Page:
It started out as a collaboration with the Center for Venture Philanthropy, which is part of the Silicon Valley Community Foundation. They did most of the fundraising for the first 1,000 accounts. They raised private money and county money. Catholic charities help us get funding from the Office of Refugee Resettlement. And there was money from the federal program, AFIA (Assets for Independence Act). Once the Center for Venture Philanthropy finished its engagement, which we had anticipated from the beginning, we took over the lead role in fundraising. We have had a large grant from the Knight Foundation. We get an AFIA award every couple of years. We are working with United Way Silicon Valley to fund IDAs for single moms. We’ve also been able to use our earned income through the New Markets Tax Credit to generate matching funds for the IDA program, which is pretty unusual for an IDA program. Once people understand this, they really get invested in it. For instance, we are working with a person who on her own organized a donor circle to help raise money for the IDA program in San Mateo County.
What do you see as the role of advocacy for IDAs? What is needed in terms of funding to meet the demand?
To meet the demand, a lot would be needed. We’re not an advocacy organization ourselves but we work very closely with groups working for that like CFED, New America, and the Asset Policy Initiative of California. We view our role as generating the outcomes and data to show why this is good public policy. We’re involved in advocacy, but I wouldn’t say we’re leading the charge. I would say what is going to be needed is expansion of AFIA (Asset For Independence Act), changes to the rules (experiment to broader uses of matching funds, not just the three traditional uses – children’s education, retirement accounts. Allow people to save for a family emergency fund. There is going to be an ongoing role for some kind of on-line vehicle for smaller donors to match the savings of IDA savers. I think that has a lot of promise.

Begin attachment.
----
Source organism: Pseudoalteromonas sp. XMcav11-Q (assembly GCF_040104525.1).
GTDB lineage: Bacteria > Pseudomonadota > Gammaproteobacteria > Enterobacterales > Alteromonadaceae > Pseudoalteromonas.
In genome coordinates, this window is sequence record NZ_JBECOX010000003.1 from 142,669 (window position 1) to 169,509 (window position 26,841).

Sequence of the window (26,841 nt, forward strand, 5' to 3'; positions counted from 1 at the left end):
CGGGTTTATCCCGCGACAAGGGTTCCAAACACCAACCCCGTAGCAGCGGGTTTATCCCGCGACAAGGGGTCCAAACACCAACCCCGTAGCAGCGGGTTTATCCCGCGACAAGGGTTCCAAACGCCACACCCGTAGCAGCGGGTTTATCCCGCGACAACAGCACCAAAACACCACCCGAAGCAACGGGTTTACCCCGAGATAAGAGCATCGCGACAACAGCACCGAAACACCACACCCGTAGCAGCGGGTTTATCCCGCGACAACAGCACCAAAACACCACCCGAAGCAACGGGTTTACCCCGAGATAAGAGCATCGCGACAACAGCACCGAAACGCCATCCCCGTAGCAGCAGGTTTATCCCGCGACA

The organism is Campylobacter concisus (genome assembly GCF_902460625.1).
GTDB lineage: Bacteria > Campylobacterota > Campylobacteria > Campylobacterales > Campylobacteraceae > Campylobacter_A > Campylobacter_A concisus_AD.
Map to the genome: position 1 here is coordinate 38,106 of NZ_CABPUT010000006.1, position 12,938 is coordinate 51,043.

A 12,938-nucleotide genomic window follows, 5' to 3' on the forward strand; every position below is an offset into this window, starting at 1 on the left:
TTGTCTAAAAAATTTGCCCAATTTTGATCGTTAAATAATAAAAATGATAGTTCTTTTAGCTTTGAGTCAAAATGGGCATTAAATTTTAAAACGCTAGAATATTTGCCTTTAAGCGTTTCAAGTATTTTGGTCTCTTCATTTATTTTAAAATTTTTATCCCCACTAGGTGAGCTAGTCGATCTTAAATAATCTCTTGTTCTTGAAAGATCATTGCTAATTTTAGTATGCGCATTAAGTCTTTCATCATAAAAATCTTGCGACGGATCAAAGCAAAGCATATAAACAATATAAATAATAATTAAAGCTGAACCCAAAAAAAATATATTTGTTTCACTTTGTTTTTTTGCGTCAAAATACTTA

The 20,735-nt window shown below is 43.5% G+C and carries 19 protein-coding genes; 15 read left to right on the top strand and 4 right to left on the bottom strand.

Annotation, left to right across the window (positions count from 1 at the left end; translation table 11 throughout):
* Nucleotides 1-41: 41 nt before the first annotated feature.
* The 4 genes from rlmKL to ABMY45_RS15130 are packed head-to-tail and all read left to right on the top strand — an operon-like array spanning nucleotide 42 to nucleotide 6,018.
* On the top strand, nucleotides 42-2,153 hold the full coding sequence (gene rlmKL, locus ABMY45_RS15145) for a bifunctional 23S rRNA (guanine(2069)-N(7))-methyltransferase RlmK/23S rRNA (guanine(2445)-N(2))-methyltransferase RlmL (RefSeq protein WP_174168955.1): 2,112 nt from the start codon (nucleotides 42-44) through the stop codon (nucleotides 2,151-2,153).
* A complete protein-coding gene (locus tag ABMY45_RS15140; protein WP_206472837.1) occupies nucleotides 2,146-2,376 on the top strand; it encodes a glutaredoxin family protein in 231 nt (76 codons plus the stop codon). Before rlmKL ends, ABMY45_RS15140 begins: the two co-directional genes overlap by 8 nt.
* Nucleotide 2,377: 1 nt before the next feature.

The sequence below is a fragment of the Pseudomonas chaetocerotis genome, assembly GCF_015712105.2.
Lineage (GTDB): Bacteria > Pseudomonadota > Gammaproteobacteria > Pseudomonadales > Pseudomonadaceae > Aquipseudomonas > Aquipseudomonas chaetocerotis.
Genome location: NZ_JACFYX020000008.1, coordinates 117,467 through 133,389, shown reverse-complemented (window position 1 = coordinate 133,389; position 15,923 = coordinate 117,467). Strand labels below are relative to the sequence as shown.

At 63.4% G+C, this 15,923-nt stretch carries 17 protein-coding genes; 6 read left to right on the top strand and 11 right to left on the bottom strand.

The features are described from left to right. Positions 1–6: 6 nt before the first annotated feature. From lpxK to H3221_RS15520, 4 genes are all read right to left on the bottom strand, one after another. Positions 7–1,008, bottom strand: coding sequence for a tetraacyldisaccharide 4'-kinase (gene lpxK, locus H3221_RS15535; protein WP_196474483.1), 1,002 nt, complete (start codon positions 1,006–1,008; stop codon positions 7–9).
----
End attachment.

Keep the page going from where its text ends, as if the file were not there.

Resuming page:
Are there broader challenges, beyond needing more money, that the IDA field faces?
There is definitely an infrastructure challenge. It’s a relatively complex program to operate. With no disrespect, the average social service agency might find it pretty daunting. If you have 1,000 active accounts and hundreds more open every year, and many withdrawals for asset purchases, and having controls to verify the money is going to where it is supposed to, it’s pretty complicated. – CDFIs might have a bigger role to play as the field grows. Citibank is the only large bank playing a major role. There are others, but more need to jump in. As people in low- income communities have more access to technology, there can also be more use of technology in terms of getting statements, etc. I don’t want to push the education to an on-line platform. That may be needed in some places, but I think face-to-face is more powerful.
At the end of the day, there is also an issue around trusting people to use the money wisely. This gets back to AFIA (Assets for Independence Act), where the money can only be used for three purposes (education, homeownership, or starting a small business). There are other things people need savings for – after receiving financial education and having saved dutifully for 2-3 years, we ought to trust them.